Boy Foy – The Unicycling Juggler

Boy Foy was born John Campwell in Glasgow, Scotland in 1919. His parents were Jack and Ann Campwell, better known as the British juggling duo the Melvilles. You can see the Melvilles in the following video.

Taking the stage name Boy Foy, John began performing at the age of 7. He regularly practiced 5-8 hours a day and had developed an act as a unicycling juggler by the mid 1930s.

One of his first big appearances was at King George V’s last Royal Command Performance, which took place at the London Palladium in 1935. He was billed as “England’s Youngest Juggler” and held the distinction of being the youngest performer ever to do a command performance. During the second half of the 1930s, Boy performed regularly in both the UK and in the United States, appearing at Radio City Music Hall as well as a return engagement at the London Palladium in 1938 with the Oxford Circus.

Boy Foy performed his entire juggling act while riding unicycles of various sizes. His act consisted of 3 and 4 club routines, 3 top hats, ball and mouth stick work, and several combination tricks. At the peak of his ability, he also performed the cups and saucers routine, mimicking Rudy Horn’s skill of doing so on a high unicycle. Here are a few photos showing pieces of his act.

For most of his 50 year performing career, Boy Foy lived and worked in the United States, although he performed in many other countries as well, making appearances in Berlin, Paris, Switzerland, and Singapore, among many others.

He performed at Radio City Music Hall on several occasions, including runs in 1947 and 1950. He also made other Royal Command Performances, being a favorite of Queen Elizabeth.

Boy Foy toured with the Harlem Globetrotters, acting as one of their halftime acts. He also performed on television often, including appearances on the Ed Wynn Show in 1950 and on the Mickey Mouse Club House in 1957. Boy found a great deal of work performing his act in roller skating and ice skating revues. He also did circus dates between contracts with skating revues. The last known performance by Boy Foy was in 1975, when he performed in a circus in San Francisco. Juggler John McPeak performed in the same circus and remembers Boy Foy getting great applause.

We are fortunate to have some good videos of Boy Foy performing. First is a video showing clips from three performances by Boy Foy in the 1040s, filmed by Bobby Jule. Thanks, Bobby, for sharing this video with us.

Next, we have a color film showing Boy in an ice skating show from the 1950s or 1960s.

While the Museum of Juggling History doesn’t have any props from Boy Foy, its archives does contain a great piece of history. Below you can see a letter written by legendary prop maker Harry Lind to Boy regarding the cost of various juggling props. The letter was written in 1948. Sixteen years later, Lind became Boy Foy’s stepfather when Harry Lind married Boy’s mother, Ann Melville.

In the late 1970s, Boy Foy retired from performing and began teaching juggling and unicycle, which he had begun earlier while still performing. One of his students was Peter Davison, who went on to become an IJA champion both as a solo performer and as part of the famed team Airjazz. Peter had the following to say about Boy Foy.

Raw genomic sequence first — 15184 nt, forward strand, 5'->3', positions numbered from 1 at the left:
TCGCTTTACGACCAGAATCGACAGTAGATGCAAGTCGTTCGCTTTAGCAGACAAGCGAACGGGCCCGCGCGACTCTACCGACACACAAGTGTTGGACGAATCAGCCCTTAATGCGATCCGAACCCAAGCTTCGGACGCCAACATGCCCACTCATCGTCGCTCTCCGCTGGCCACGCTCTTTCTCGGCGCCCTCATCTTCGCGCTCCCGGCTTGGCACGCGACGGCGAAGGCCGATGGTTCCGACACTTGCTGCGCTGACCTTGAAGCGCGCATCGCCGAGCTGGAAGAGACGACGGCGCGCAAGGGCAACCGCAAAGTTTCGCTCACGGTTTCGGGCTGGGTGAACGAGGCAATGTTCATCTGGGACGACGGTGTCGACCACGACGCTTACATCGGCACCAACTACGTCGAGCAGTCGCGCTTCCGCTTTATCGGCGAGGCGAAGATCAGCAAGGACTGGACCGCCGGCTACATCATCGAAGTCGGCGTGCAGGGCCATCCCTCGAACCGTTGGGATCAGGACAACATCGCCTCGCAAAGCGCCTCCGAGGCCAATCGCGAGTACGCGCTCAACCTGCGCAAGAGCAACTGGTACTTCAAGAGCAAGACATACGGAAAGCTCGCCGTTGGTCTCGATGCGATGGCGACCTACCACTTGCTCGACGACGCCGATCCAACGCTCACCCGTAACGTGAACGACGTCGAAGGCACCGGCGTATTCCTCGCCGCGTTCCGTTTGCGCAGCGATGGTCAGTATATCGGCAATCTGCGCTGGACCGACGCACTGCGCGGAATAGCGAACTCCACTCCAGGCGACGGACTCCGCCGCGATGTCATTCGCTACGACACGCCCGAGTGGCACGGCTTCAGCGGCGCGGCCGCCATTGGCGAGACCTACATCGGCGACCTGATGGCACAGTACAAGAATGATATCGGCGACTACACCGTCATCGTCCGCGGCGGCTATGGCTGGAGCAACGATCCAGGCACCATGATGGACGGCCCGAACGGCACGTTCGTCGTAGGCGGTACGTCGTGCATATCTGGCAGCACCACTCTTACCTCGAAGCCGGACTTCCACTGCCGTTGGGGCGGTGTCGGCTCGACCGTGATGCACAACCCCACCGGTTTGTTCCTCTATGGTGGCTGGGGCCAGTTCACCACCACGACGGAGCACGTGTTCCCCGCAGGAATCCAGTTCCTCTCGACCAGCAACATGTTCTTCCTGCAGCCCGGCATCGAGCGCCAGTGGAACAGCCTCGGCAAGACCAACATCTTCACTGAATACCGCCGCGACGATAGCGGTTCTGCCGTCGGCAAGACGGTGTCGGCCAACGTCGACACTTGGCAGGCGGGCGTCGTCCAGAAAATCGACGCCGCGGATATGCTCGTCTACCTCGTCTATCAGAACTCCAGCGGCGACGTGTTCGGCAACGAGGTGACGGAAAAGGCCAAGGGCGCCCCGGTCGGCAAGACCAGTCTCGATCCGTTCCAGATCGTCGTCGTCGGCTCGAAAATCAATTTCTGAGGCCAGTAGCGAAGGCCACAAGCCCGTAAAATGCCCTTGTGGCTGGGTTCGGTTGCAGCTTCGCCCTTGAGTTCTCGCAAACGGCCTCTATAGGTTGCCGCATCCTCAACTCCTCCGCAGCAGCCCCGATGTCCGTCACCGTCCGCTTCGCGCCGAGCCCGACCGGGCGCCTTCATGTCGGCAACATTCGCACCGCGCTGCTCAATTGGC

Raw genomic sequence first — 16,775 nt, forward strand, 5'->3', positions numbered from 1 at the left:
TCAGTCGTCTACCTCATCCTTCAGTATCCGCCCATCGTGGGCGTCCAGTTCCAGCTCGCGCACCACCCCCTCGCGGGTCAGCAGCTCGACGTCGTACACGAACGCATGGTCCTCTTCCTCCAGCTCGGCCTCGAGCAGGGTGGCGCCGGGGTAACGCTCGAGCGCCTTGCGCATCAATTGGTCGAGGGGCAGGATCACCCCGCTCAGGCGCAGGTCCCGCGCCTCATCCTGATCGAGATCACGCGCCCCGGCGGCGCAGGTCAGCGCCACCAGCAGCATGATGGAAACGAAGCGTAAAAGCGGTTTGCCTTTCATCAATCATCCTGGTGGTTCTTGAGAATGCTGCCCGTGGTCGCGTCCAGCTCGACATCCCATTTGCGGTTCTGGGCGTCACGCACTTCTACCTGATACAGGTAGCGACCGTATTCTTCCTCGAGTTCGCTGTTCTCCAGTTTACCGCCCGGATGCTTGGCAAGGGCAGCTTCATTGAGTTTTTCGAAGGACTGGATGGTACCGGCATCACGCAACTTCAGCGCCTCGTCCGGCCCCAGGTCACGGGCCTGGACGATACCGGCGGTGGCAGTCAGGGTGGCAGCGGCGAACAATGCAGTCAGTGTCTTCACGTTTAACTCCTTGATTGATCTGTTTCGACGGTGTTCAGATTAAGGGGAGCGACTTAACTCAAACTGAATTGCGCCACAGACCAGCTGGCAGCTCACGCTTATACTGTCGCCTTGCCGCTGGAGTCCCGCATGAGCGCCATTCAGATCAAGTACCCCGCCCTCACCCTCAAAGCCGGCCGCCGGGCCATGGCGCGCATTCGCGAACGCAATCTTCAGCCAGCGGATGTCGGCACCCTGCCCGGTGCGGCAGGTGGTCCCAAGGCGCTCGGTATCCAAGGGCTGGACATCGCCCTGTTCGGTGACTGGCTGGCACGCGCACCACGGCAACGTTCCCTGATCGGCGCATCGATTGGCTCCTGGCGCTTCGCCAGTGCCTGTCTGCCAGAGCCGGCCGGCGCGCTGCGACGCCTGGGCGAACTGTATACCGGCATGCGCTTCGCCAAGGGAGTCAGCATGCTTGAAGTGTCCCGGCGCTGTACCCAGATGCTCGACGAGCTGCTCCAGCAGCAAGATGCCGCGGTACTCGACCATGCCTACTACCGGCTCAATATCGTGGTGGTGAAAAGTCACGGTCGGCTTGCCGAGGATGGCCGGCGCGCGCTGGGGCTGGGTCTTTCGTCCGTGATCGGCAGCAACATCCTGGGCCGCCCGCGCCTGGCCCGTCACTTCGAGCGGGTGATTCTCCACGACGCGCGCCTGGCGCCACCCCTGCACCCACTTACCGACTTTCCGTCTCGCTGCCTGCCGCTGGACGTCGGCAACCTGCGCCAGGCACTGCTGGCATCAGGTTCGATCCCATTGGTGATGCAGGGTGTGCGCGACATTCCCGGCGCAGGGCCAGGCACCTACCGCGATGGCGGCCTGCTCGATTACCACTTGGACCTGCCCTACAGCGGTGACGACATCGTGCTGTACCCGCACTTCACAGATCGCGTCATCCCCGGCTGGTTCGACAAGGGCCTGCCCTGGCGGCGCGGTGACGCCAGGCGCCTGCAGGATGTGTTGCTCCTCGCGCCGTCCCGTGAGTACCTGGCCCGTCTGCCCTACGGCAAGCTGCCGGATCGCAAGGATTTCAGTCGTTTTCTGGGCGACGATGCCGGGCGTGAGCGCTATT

“Boy Foy and his partner Fay (who I assume was also his wife) taught a circus arts class through Santa Monica Community College, I believe during the years of 1973-74. I was around 13 years old when I started his class, after having learned to juggle a year earlier. Foy and Fay, as they were known then, were a matched pair of compact people, not much over 5 ft. tall if memory serves, in their sixties. Foy had a marvelous kind of English accent similar to Charlie Chaplin’s in the movie
“Limelight.”

The class included juggling with balls, clubs (Harry Lind, fiberglass, or his homemade fabric over cardboard & wood structure on a turned-wood handle) and rings (quarter inch thick wood), various balancing and spinning tricks, unicycle, and walking globe. Foy and Fay could juggle all of the props well, and they passed clubs with him on a unicycle and she on a globe. I believe in those days they were occasionally performing small gigs in schools and such, or had only recently retired from doing so. They also brought a wonderful collection of memorabilia, with glossy photos of their friends and colleagues, including Francis Brunn.

One day Foy announced that the Mickey Mouse Club TV show was re-broadcasting his appearance on that show from the 1950’s. My heart was pounding as I watched his act performed entirely on unicycle. Some tricks I remember were a 3 club routine, 3 top hats, and ball & mouth stick on a short unicycle. Then, on 8-ft. Giraffe, 4 clubs; spinning rings on arms, leg & mouth stick; and combo trick with true balance on head; juggling four rings; and holding 3 balls in joints of one leg. (I know another trick from his youth not performed on TV was the cup & saucer trick on giraffe.)

It was Foy and Fay’s class, the memorabilia, and his TV appearance that opened my eyes to professional juggling and got me excited about becoming a juggler myself.”

Boy Foy should be remembered as one of the top acts of his day. He was a big influence on the variety world. To quote a blurb from a Unicycling Society of America newsletter, “all the jugglers took to unicycles and all the unicyclists took to juggling” because of Boy Foy’s influence.

David Cain is a professional juggler, juggling historian, and the owner of the world's only juggling museum, the Museum of Juggling History. He is a Guinness world record holder and 15 time IJA gold medalist. In addition to his juggling pursuits, David is a successful composer, songwriter, multi-instrumentalist, and singer as well as the author of sixteen books. He and his children live in Middletown, OH (USA).

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